Sylvia R.
v.
Dep't of Child Safety & A.R.

ARIZONA COURT OF APPEALS DIVISION TWOSep 10, 2018
No. 2 CA-JV 2018-0085 (Ariz. Ct. App. Sep. 10, 2018)

No. 2 CA-JV 2018-0085

09-10-2018

SYLVIA R., Appellant, v. DEPARTMENT OF CHILD SAFETY AND A.R., Appellees.

COUNSEL Alewelt Law and Consulting PLLC, Phoenix By Jennifer A. Alewelt Counsel for Appellant Mark Brnovich, Arizona Attorney General By Laura J. Huff, Assistant Attorney General, Tucson Counsel for Appellee Department of Child Safety Pima County Office of Children's Counsel, Tucson By Sybil Clarke Counsel for Minor


THIS DECISION DOES NOT CREATE LEGAL PRECEDENT AND MAY NOT BE CITED EXCEPT AS AUTHORIZED BY APPLICABLE RULES.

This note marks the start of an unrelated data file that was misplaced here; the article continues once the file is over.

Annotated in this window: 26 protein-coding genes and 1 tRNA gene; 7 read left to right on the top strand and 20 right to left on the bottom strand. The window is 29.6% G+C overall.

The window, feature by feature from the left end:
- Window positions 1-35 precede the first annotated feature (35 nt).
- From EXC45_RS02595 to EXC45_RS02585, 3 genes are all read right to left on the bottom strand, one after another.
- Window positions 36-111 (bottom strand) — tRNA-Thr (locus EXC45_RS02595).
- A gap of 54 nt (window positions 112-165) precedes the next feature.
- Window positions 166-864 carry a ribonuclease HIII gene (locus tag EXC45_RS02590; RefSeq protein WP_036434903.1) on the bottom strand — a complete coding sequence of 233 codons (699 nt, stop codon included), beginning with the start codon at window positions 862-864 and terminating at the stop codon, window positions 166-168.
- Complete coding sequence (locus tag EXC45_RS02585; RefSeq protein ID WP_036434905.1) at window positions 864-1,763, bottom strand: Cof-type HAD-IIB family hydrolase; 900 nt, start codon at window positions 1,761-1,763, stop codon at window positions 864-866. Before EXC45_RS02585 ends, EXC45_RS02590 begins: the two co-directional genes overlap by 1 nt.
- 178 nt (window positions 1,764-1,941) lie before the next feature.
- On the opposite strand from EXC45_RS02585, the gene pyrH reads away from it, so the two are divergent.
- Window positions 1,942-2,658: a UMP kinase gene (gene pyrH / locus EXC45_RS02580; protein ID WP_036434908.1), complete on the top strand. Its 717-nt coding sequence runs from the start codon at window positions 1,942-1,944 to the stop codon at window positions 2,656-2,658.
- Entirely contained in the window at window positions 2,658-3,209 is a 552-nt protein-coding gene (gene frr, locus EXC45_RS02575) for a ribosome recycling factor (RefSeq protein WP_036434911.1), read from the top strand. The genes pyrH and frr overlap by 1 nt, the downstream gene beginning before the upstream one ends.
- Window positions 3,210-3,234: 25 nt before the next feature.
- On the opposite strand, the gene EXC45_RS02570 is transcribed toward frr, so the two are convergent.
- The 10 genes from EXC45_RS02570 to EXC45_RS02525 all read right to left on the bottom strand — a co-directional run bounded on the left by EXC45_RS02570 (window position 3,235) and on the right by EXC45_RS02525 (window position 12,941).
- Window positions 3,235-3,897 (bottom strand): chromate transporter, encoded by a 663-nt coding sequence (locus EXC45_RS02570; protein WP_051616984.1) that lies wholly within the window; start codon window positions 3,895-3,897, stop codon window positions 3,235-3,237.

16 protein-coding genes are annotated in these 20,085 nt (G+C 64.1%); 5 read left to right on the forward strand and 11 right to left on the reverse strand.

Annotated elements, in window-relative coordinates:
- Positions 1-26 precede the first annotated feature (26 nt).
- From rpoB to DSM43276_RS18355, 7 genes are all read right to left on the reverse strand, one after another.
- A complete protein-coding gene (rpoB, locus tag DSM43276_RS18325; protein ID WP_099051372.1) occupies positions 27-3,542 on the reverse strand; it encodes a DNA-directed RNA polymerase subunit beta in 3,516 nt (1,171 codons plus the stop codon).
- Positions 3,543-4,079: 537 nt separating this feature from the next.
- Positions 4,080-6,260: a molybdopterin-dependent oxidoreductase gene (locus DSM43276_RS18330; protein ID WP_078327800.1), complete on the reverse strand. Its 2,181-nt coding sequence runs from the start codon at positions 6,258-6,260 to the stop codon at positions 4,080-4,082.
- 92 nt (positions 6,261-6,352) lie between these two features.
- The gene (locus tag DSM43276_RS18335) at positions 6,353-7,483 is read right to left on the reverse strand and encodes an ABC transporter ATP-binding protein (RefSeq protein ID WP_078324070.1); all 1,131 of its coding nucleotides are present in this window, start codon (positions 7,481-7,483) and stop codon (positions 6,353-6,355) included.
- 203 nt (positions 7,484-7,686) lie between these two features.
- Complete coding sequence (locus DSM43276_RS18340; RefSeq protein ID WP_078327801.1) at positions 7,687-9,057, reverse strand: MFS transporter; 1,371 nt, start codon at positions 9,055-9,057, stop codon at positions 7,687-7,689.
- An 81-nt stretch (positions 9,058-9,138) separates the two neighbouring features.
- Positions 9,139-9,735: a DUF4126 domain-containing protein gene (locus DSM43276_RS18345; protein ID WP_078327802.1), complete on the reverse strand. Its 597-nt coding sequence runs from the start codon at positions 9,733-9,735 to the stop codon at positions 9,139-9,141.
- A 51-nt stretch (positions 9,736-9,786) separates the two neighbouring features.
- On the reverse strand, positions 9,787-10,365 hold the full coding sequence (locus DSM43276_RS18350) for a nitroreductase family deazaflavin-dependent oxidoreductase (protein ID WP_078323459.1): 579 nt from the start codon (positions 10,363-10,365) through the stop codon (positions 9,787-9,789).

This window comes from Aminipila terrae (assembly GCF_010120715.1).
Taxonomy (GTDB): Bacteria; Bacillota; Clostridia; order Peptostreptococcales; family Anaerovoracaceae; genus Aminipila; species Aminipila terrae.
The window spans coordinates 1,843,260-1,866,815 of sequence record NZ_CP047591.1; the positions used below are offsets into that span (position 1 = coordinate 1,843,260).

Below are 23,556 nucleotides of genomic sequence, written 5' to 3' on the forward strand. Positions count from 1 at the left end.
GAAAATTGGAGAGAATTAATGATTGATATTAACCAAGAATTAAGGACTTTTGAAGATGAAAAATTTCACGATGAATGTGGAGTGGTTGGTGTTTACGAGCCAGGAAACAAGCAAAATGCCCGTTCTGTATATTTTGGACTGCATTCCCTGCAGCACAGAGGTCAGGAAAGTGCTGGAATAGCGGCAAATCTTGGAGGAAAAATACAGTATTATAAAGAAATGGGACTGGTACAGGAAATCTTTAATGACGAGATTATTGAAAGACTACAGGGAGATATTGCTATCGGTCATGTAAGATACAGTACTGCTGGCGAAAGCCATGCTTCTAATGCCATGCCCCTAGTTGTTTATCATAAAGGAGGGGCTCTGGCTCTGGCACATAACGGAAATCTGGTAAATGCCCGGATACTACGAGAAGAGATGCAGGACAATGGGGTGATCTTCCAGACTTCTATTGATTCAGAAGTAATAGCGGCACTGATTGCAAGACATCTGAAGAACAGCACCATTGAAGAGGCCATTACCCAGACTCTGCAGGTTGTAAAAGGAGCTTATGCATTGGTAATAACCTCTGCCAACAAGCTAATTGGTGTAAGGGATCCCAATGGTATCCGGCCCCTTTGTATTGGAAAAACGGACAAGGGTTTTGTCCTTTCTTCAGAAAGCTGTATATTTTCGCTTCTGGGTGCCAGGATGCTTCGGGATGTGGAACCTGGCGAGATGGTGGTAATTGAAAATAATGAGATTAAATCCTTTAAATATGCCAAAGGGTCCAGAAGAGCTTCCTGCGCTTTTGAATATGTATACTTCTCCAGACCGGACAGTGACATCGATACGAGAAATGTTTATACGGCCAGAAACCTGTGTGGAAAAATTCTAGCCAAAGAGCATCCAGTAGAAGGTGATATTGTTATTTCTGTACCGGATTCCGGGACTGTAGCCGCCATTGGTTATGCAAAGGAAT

NOT FOR PUBLICATION
See
Ariz. R. Sup. Ct. 111(c)(1); Ariz. R. Civ. App. P. 28(a)(1), (f); Ariz. R. P. Juv. Ct. 103(G). Appeal from the Superior Court in Pima County
No. JD20150502
The Honorable Wayne E. Yehling, Judge

AFFIRMED

COUNSEL Alewelt Law and Consulting PLLC, Phoenix
By Jennifer A. Alewelt
Counsel for Appellant
Mark Brnovich, Arizona Attorney General
By Laura J. Huff, Assistant Attorney General, Tucson
Counsel for Appellee Department of Child Safety
Pima County Office of Children's Counsel, Tucson
By Sybil Clarke
Counsel for Minor

MEMORANDUM DECISION